What is Intermittent Fasting? What makes it so interesting and popular? I am sure you have heard about it from others or read about it online but haven’t quite understood where to begin. Welcome to my beginner’s guide to Intermittent Fasting.
Intermittent Fasting is a unique dietary plan in that it does not refer to what you eat; rather, when you eat it. The participant goes through periods of eating and non-eating (or fasting). The period of fasting allows your body to properly access stored energy (body fat) due to changes in your hormone balance and nervous system activity. Not to mention you will be taking in less calories with less opportunity to eat throughout the day.
Risk of Diabetes
Intermittent fasting can reduce insulin and blood sugar levels.
Intermittent fasting has shown to reduce weight (particularly belly fat) through reduced caloric intake and increased metabolism efficiency.
Intermittent fasting can reduce cholesterol and blood pressure levels.
Intermittent fasting will increase the proficiency of numerous bodily functions and have a positive impact on your long-term health and ability to fight disease.
The Right Intermittent Fasting Schedule for You
There is more than one way to complete your intermittent fasting regimen and it is important to choose one that suits your lifestyle. By selecting a schedule that assimilates with your own commitments, you will improve your chances of success. I have outlined three of the most popular intermittent fasting schedules each with two different variations. This will give you a good understanding of which fasting schedules are currently working for others and what you can do to ensure your own success.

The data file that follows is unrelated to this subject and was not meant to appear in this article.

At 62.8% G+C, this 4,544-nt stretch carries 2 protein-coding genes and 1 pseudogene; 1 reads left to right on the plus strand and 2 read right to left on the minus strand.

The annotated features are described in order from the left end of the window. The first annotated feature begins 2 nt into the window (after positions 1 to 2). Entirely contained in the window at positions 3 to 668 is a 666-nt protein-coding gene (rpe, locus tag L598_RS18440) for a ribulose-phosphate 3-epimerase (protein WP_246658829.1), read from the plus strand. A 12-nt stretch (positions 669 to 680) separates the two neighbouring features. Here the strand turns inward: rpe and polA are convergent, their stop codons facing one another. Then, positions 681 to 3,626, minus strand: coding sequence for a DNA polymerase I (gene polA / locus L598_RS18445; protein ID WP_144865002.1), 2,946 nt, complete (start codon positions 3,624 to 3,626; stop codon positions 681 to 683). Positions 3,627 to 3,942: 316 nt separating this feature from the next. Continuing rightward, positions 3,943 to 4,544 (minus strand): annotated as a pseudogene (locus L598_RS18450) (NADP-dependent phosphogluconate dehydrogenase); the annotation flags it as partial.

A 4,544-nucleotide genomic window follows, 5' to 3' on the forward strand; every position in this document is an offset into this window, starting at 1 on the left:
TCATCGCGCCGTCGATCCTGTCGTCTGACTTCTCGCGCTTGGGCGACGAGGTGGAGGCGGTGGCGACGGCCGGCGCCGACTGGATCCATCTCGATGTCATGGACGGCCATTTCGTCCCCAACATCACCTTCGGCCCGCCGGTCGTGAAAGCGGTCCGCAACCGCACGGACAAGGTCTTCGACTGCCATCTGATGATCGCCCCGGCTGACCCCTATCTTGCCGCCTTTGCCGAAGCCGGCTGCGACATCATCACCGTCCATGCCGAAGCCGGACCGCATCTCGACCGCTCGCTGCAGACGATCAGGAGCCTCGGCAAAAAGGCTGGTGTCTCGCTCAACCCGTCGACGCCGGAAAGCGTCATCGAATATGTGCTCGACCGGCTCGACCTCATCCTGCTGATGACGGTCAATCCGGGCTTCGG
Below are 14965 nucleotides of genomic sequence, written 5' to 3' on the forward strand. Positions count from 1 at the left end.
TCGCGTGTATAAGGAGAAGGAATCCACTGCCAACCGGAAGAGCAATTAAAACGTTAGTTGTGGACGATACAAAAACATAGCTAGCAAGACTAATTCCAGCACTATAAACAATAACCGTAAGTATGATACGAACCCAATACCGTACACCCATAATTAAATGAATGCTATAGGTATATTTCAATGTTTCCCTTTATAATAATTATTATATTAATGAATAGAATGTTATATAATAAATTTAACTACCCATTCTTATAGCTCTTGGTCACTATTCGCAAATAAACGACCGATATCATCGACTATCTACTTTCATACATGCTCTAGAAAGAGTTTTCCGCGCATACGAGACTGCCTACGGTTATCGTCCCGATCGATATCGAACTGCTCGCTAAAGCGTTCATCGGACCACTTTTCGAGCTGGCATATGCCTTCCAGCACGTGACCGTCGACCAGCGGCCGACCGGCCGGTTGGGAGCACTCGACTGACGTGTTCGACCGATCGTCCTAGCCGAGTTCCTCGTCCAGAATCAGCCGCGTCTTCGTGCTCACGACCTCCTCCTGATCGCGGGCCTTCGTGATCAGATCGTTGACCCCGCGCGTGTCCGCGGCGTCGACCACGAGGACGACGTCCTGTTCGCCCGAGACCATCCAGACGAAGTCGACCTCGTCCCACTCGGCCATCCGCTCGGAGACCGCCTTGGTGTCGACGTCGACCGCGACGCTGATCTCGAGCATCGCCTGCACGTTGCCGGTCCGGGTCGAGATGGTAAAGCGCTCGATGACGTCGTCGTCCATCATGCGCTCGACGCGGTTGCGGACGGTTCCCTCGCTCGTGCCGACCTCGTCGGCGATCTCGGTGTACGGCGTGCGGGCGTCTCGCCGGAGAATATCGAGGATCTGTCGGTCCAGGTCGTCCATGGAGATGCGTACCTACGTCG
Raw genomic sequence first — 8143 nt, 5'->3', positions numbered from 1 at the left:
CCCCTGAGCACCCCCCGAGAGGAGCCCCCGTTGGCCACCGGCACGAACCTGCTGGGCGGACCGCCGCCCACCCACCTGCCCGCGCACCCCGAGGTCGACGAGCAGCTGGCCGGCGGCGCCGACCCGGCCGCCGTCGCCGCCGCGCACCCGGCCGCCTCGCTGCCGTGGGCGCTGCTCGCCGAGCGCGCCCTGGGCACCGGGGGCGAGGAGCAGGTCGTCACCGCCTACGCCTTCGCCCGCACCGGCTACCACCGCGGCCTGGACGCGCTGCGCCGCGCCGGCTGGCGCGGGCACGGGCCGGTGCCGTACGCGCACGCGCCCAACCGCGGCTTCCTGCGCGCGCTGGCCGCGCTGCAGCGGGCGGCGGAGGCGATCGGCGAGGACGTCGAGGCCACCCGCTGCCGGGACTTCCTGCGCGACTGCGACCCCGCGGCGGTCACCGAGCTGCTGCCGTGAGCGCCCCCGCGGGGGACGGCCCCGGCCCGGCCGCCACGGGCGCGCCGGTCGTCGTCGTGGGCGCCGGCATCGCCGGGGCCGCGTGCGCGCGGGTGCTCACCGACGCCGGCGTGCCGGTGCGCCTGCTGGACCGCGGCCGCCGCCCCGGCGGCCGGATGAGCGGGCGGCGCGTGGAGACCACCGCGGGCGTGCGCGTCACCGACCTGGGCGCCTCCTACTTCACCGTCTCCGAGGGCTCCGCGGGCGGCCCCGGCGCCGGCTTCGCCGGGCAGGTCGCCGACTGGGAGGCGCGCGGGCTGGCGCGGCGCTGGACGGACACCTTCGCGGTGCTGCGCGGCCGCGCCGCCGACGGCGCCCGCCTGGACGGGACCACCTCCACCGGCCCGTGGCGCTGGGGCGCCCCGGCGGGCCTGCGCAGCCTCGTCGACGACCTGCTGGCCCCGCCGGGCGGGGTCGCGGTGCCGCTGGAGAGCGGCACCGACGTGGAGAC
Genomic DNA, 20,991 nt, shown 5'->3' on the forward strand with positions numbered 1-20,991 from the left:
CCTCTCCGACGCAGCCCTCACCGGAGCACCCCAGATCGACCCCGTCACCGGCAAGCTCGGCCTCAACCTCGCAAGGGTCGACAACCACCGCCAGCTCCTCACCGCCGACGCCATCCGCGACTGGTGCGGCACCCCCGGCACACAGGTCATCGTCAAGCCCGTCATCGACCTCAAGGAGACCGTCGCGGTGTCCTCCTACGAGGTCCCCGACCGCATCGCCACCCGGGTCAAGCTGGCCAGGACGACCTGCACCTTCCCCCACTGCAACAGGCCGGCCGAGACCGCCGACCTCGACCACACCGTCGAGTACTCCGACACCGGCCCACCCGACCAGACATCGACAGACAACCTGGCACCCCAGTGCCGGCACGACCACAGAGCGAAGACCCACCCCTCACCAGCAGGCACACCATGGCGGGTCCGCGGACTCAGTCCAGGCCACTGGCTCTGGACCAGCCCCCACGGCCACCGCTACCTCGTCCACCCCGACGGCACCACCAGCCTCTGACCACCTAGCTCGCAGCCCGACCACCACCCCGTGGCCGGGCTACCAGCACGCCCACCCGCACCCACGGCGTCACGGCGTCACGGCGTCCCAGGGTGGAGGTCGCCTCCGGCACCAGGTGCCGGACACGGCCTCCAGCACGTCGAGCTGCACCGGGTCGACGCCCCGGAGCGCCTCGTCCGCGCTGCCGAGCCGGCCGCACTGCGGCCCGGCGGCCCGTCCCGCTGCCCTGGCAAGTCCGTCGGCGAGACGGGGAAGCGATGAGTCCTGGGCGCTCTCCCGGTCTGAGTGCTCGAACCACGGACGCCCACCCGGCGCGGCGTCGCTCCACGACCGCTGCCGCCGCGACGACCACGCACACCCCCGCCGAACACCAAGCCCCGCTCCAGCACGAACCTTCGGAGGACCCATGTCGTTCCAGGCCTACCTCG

1. 16 Hour/8 Hour Schedule
The 16/8 schedule segments your 24-hour day into 16 hours of fasting and 8 hours of eating. This allows the participant to align the 16 hours of fasting with their sleep cycle and choose the best 8-hour period for them. For example: if you work an 8AM – 5PM day shift, try running your fast from 7PM – 11AM. If 16-hour fasting is too difficult as a starting point, try initiating a 14-hour fast and working your way up over time.
2. Alternating Days Schedule
The alternating days schedule has the participant alternating their days of the week with eating and fasting (24-hour eat/24-hour fast). An intermediate method to intermittent fasting as going through a complete 24-hour cycle with no calories is difficult. If 24-hour fasting is difficult as a starting point, try completing a low caloric fast and limiting yourself to a max of 500 calories during the fasting period.
3. 5/2 Days Schedule
The 5/2 days schedule segments the week into 5 days of eating and 2 days of fasting. It does not require the participant to use two specific dates for the fast and it is lenient to the individual’s commitments week to week. Similar to the alternating days method, this is another intermediate of intermittent fasting that requires a full 24-hour fast. If 24-hour fasting is difficult as a starting point, try completing two low caloric fasts during the week as a replacement.
Dealing with In-the-Moment Cravings
Intermittent fasting goes hand-in-hand with hunger cravings. Until you’re accustomed to this lifestyle change, your success will be dependent on how you deal with these cravings. The answer? Drink a lot of water. Your water intake should already be around the 2-3 litre mark a day and intermittent fasting is a great way to accomplish this. If the water is insufficient, move towards non caloric beverages such as tea and coffee (both black). These beverages will help suppress your hunger till the next eating period.
This is all the information you need to get started with intermittent fasting! If you are concerned about how your diet may be affecting your health, schedule a dietary consultation.
If you are interested in finding the right diet plan for you, you can email me and schedule a meeting at the Lifetime Wellness Centre on North Service Road.